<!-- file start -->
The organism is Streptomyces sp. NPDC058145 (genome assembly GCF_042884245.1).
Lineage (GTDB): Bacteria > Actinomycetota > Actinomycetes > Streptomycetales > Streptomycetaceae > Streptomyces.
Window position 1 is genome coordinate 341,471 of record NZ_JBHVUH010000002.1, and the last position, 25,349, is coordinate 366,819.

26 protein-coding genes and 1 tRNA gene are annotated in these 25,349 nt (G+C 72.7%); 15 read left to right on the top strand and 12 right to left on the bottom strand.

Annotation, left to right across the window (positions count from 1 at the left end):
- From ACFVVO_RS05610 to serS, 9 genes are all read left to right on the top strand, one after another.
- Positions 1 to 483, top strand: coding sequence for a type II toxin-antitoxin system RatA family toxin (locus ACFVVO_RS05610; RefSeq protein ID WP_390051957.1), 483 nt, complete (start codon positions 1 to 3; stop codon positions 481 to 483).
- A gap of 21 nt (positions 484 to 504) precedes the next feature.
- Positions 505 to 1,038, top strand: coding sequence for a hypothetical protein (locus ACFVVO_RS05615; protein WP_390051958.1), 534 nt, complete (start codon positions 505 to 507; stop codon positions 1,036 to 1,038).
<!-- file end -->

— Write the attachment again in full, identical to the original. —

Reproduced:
The organism is Streptomyces sp. NPDC058145 (genome assembly GCF_042884245.1).
Lineage (GTDB): Bacteria > Actinomycetota > Actinomycetes > Streptomycetales > Streptomycetaceae > Streptomyces.
Window position 1 is genome coordinate 341,471 of record NZ_JBHVUH010000002.1, and the last position, 25,349, is coordinate 366,819.

26 protein-coding genes and 1 tRNA gene are annotated in these 25,349 nt (G+C 72.7%); 15 read left to right on the top strand and 12 right to left on the bottom strand.

Annotation, left to right across the window (positions count from 1 at the left end):
- From ACFVVO_RS05610 to serS, 9 genes are all read left to right on the top strand, one after another.
- Positions 1 to 483, top strand: coding sequence for a type II toxin-antitoxin system RatA family toxin (locus ACFVVO_RS05610; RefSeq protein ID WP_390051957.1), 483 nt, complete (start codon positions 1 to 3; stop codon positions 481 to 483).
- A gap of 21 nt (positions 484 to 504) precedes the next feature.
- Positions 505 to 1,038, top strand: coding sequence for a hypothetical protein (locus ACFVVO_RS05615; protein WP_390051958.1), 534 nt, complete (start codon positions 505 to 507; stop codon positions 1,036 to 1,038).